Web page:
The left and much of the center are launching a scorched-earth assault against the right's position on taxes.
Republicans are being told they must hike taxes on top earners if they're serious about paying down the debt. Grover Norquist is being portrayed as a mad sorcerer, staggering around and misfiring spells in fits of pique while his entranced minions slowly come to. Here in Washington, meaningless buzzwords are fluttering through the air like dead autumn leaves. "Serious." "Hostage takers." "Reality-based community." "Balanced approach."
The last of those terms might be the most amusing. President Obama's initial fiscal cliff plan was repeatedly lauded as a "balanced approach." On one hand, Democrats got tax hikes on the top earners. And on the other hand, Democrats got $200 billion in stimulus. Even-steven, you see.
But let's examine the plan's main provision and President Obama's loudest podium-thumper: the tax hikes on top earners. If passed, rates for the top two tax brackets would increase from 33% and 35% to 36 and 39.6% respectively, tax rates on capital gains would go up from 15% to 23.8%, and the top rate on dividends would skyrocket from 15% to 43.4%. The president's accountants claim this would raise $1.6 trillion over the next decade without slowing down the economy.
If that were true, it would be worth consideration. Conservatives like low taxes, but the overriding concern right now must be paying down the debt. $160 billion per year might be a drop in the bucket, but enough drops fill up.
The problem is it's not true. Raising taxes only makes things worse. The vintage conservative nostrums about higher taxes reducing revenue and enervating economies still hold.
Look at Great Britain where former Prime Minister Gordon Brown pushed through a tax hike shortly before voters booted him in 2010. Wealthy earners saw their rate increase from 40% to 50%. The top rate for capital gains also shot up 10%.
The results have been catastrophic for Britain's economy. In 2010, there were more than 16,000 people in Britain declaring income of 1 million pounds or more. With Brown's new taxes, that number dropped to just 6,000 as the wealthy either left Britain or trimmed their income to avoid taxation. Earlier this year, under Conservative Prime Minister David Cameron, the government announced it would drop that rate from 50% to 45%. Since then, the number of residents declaring 1 million pound incomes is up to 10,000.
Higher tax rates lead to fewer millionaires; lower tax rates lead to more millionaires. It's as clear an illustration as you'll ever see. And far from increasing revenue, Brown's tax burden actually cost the treasury 7 billion pounds. Britain's economy has stalled since Conservatives took power, leading various Krugmanians to reflexively scream "AUSTERITY!" every time they hear an English accent. Britain's recession is complicated but one of its real causes is surely "TAXES!"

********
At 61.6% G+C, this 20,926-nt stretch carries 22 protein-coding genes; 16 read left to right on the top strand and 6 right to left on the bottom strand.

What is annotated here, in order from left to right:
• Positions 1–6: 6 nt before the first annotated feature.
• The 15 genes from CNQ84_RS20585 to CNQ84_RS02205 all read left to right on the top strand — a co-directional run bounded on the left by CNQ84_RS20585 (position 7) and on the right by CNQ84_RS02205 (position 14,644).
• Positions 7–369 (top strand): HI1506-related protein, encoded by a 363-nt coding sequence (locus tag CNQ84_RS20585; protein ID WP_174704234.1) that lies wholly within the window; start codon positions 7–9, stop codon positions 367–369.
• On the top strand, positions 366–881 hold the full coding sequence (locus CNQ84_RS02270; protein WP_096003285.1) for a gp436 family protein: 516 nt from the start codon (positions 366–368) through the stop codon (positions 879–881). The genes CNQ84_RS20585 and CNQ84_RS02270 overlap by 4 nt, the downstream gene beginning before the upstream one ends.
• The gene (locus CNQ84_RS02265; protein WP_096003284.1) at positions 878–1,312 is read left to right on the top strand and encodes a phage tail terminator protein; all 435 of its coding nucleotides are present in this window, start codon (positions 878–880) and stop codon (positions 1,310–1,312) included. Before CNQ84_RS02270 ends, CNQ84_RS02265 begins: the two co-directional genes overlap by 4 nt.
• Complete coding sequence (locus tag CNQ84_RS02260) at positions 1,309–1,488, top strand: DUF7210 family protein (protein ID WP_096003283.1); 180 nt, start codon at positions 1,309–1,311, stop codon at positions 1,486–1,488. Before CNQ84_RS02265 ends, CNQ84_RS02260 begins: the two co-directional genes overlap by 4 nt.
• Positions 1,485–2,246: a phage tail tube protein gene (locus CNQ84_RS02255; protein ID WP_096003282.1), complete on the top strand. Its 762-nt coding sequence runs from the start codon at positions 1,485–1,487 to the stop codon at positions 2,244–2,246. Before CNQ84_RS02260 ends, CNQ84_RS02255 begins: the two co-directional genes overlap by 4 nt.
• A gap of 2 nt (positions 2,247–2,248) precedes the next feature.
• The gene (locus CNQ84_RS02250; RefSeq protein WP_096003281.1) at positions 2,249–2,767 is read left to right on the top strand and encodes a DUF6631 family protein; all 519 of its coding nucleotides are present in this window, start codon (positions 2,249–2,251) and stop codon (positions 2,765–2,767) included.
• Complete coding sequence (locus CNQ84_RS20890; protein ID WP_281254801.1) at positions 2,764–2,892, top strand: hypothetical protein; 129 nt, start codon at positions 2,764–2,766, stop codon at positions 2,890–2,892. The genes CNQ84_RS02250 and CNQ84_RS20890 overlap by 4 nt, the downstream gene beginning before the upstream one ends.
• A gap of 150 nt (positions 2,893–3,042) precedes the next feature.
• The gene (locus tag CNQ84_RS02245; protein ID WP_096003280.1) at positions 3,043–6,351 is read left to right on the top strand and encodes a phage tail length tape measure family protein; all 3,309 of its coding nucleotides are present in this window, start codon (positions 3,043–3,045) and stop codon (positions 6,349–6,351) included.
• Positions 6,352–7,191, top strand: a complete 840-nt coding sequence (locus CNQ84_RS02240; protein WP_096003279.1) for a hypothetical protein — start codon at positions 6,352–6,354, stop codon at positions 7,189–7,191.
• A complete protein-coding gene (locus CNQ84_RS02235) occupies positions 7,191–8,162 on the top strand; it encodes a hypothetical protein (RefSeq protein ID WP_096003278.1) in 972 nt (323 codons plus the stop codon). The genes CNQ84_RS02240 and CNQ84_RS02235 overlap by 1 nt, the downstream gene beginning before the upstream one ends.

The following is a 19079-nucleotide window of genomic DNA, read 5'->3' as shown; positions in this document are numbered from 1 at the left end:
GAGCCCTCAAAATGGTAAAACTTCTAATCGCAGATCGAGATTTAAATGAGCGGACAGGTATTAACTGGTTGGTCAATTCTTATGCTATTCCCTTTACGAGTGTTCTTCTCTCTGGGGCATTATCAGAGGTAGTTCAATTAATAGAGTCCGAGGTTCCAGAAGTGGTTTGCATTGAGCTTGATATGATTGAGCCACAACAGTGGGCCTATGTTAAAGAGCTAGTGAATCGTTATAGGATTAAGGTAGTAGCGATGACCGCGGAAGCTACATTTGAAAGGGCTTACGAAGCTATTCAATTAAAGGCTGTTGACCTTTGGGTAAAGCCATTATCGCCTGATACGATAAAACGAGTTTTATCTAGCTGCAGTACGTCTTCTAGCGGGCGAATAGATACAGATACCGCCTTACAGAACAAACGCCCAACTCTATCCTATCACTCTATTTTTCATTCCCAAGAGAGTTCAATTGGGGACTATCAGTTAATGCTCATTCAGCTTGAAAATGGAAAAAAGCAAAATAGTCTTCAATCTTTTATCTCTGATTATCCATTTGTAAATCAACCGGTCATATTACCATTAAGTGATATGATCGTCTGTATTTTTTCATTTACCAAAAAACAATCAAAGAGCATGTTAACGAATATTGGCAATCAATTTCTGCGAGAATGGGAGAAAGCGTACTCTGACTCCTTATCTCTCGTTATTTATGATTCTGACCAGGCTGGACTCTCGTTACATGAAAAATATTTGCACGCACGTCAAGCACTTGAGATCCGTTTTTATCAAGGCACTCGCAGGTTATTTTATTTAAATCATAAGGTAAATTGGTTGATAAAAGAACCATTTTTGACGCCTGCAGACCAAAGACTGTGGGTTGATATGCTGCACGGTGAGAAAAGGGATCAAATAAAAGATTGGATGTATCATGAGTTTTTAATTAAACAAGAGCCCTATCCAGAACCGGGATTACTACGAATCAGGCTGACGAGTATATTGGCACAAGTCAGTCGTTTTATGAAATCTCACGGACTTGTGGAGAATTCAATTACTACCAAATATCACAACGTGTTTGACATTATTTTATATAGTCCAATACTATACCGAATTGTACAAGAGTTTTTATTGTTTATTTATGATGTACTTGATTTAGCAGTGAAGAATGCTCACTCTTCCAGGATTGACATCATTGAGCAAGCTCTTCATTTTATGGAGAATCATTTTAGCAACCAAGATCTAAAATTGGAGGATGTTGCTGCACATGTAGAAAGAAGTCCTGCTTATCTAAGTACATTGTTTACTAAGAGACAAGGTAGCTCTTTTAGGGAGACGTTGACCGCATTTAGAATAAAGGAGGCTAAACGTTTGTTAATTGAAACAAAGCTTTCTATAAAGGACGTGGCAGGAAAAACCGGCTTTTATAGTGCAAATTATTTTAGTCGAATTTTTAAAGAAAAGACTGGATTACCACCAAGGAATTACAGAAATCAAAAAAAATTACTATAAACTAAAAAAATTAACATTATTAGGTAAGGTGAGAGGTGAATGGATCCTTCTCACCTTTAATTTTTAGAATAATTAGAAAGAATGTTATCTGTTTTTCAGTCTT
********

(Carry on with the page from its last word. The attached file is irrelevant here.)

Across the channel in France, Socialist President François Hollande is trying to mend his country's crumbling finances with a host of new taxes. The most lacerating one is a 75% income tax rate on millionaires. Also included are new taxes on capital gains, a hike in inheritance charges, and an exit tax for those selling their companies.
The question now isn't whether wealthy French will leave, but how many. The New York Times quoted one tax specialist saying the exodus wouldn't be limited just to millionaires, but also to up-and-coming entrepreneurs with six-figure incomes. Fleeing businessman Jean-Emile Rosenblum summed it up as only the French can: "France is no longer a sexy place to be.… With all the costs, the taxes, and the social pressure, France looks more like an old maid to me."
We can add French voluptuousness to the list of things progressive economists have ruined. Expect the usual consequences: fewer millionaires, less investment, less revenue, and slower growth.
Then there's that other exotic republic being run into the ground by socialist technocrats: Connecticut. The Nutmeg State crushed its residents with a landslide of tax increases in 2011. There were hikes on most incomes, sales tax increases, reduced exemptions, and new fees on just about everything, amounting to $2.6 billion over two years.
Among the wreckage in Connecticut, according to Jillian Kay Melchior, is a $365 million budget deficit, more than six times what Governor Dannel Malloy initially estimated. Meanwhile, revenue raised from high earners was lower than expected. As Melchior notes, Connecticut's "remaining residents must know that another state is never more than 50 miles away."
Starting in 2007, Maryland, under the leadership of progressive rising star Martin O'Malley, raised taxes 24 times to the tune of some $2.4 billion. Maryland's wealthy promptly fled across the border to business-friendly Virginia. A study by the conservative group Change Maryland found that the Old Line State had lost over 31,000 residents since 2007, the most of any mid-Atlantic state. A $1 billion deficit is projected for 2013.
None of these examples is perfectly analogous with the United States as a whole. But they do suggest an underlying principle: well-intentioned tax hikes lead to fewer high-income earners, less revenue, and unexpectedly ballooning budget gaps. It would be nice if we could raise taxes exclusively on the super-rich while not slowing the economy; everyone should sacrifice to pay down the debt, after all. But the comparative evidence suggests that doesn't happen.
Serious People in Washington can haul out their projections. They can reassure themselves of their gargantuan intelligence and somberly denounce Republican extremists. But if they want to increase taxes, they also have to explain why their policies don't seem to be working anywhere.